Road trip plans foiled by rising gas prices

Just as spring and summer road trip plans are being made, gas prices are on the rise. That’s no big news, as we reported the same thing about this time last year. This year, though, gas prices are beginning their annual climb earlier than ever with potentially bad news on the horizon for road trippers making plans right now.

In an interview with the Buffalo News, Patrick DeHaan, a senior petroleum analyst for, said, “it’s pretty rough. One word can sum it up: ‘ouch.’ It’s going to be a nasty year for gas prices.”

GasBuddy reports gas prices around the United States, assesses what drives the price of fuel, and offers helpful tips on getting the best fuel economy. This week, Gas Buddy reports a national average of $3.63 per gallon of regular gas, with an average of $3.92 and a high of $4.19 in New York City. In Santa Barbara, California, the situation is worse with an average of $4.40, peaking to $4.79 at the highest station, well before road trip season gets going in full stride. The early rise in gas prices has motorists wondering why.

“This year, the price increases are really based on what’s happening in the world oil market, the crude market,” said Wally Smith, a vice president with AAA, explaining to the Buffalo News, “You get around $4, people really start adjusting driving behaviors.”

So what can we do to prepare for $5.00 per gallon gas?

Moneycrashers, an online source dedicated to developing a community of people who try to make financially sound decisions, suggests that those thinking about buying a car might consider a more fuel-efficient vehicle. At $3.00/gal the added expense of a green car makes owning one more for super eco-aware drivers. At $5.00/gal, the math works.

But saving in other areas to offset the price of fuel, often areas directly affected by the price of fuel itself, can help too. Homes heated by fuel oil will see an increase in costs so finding alternative ways to heat your home is a good idea.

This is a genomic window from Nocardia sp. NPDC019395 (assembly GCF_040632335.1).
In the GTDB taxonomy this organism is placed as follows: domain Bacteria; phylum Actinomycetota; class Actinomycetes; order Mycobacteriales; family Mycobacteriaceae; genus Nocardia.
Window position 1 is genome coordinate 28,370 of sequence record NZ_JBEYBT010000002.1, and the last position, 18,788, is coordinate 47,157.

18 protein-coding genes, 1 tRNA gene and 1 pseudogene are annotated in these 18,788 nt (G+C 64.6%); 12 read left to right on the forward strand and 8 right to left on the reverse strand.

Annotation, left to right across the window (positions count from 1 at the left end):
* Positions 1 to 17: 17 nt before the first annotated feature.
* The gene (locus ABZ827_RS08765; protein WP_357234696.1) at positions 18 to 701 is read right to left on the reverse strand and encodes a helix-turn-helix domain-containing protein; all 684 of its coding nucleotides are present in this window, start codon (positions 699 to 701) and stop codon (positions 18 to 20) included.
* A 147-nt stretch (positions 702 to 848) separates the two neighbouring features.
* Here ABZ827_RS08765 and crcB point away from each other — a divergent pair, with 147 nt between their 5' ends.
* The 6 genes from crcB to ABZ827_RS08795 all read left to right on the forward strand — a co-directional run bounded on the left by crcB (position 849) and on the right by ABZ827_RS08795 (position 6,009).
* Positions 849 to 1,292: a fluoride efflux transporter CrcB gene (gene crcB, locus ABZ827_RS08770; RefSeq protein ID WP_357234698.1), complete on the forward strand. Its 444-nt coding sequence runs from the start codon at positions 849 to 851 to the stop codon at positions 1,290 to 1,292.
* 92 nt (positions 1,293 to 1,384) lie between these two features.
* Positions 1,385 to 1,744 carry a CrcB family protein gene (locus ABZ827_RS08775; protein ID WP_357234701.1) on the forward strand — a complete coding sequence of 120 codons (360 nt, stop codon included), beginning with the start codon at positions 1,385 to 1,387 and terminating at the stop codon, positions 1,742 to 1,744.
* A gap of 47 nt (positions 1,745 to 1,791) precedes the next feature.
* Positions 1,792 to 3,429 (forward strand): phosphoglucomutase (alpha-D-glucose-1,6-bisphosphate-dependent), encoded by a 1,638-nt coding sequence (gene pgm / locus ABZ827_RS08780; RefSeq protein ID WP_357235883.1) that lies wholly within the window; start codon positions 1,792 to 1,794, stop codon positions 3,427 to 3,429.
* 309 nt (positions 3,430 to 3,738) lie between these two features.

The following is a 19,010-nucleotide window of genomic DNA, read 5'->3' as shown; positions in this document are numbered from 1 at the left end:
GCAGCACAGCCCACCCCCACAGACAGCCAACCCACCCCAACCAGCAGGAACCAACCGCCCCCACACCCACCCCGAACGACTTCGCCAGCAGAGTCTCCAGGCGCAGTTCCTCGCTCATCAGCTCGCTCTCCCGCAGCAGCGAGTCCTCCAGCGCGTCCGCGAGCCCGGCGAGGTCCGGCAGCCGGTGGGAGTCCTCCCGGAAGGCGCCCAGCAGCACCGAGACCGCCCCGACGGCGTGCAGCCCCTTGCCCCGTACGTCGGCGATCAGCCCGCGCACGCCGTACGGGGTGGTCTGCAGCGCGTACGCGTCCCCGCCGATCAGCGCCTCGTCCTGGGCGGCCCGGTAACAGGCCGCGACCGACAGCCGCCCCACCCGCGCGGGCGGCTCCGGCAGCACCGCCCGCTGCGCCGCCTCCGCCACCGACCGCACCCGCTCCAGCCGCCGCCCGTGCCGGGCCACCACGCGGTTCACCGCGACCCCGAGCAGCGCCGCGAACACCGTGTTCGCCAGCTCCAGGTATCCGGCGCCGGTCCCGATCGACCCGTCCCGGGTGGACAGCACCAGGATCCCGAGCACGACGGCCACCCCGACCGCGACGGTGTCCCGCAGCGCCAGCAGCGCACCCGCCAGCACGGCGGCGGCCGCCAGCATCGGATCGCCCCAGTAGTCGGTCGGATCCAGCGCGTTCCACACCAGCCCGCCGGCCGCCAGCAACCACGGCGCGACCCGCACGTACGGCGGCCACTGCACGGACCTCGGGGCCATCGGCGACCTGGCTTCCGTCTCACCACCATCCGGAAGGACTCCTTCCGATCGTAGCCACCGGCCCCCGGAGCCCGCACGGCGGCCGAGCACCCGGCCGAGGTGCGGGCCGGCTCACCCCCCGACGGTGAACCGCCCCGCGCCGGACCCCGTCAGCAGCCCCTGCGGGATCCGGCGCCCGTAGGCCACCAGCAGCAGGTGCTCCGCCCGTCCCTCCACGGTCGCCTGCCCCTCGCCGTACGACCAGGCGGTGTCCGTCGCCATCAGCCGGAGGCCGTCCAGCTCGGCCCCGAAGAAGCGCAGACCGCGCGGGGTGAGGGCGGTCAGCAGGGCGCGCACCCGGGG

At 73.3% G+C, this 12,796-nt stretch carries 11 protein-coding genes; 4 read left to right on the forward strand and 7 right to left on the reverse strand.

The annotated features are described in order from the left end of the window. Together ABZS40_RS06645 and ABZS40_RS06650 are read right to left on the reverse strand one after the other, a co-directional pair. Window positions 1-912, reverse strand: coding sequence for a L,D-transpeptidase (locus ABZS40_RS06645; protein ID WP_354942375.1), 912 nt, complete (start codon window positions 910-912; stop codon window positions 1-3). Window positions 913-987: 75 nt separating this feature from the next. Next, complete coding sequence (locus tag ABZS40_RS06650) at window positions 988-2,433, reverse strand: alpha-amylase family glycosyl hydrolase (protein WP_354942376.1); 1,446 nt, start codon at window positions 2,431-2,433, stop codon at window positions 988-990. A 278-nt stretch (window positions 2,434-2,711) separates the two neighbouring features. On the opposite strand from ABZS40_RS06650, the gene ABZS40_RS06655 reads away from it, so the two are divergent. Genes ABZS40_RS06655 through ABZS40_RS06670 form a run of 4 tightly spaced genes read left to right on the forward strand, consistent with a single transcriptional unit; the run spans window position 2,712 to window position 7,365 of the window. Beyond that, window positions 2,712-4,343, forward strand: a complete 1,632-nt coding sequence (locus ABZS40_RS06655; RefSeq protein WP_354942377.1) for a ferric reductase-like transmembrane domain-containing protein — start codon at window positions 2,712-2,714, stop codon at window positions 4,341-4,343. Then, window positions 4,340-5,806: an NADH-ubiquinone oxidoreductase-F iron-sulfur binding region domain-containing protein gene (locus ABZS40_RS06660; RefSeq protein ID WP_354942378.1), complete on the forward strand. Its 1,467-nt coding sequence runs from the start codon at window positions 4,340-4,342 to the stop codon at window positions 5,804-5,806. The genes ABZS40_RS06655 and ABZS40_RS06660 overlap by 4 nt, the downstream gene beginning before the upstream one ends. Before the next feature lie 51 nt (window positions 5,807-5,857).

Food will go up in price so we can save money by starting a home garden. Moneycrashers even suggests keeping chickens, starting a beehive, growing your own sprouts, or learning how to forage for nuts.

If that sounds a bit extreme, consider other methods to save on food like buying products in bulk, cooking more at home, and eating out less.

“Food prices really surged at the end of 2011, which isn’t good news to consumers,” said USDA food economist Richard Volpe, in Business Week. “Costs this year will rise as much as 4.5 percent for meat products and baked goods.”

All good reasons why cutting back in areas related and affected by rising fuel prices can leave room in the budget for a decent road trip. Online tools to help manage expenses and predict the price of a road trip are also available.

The website Cost2Drive built a galculator, a fun and easy tool to help travelers budget for road trips, because, as they put it, “the carefree days of jumping in the car with no regard to costs are long gone.”The easy-to-use online tool calculates the price of gas from point A to point B based on current gas prices along the way and even throws in carbon footprint data to consider.

So while we may not be able to do anything about the price of gas, we can control expenses in other areas, leaving room for road trip dreams to blossom.

Flickr photo by photopaige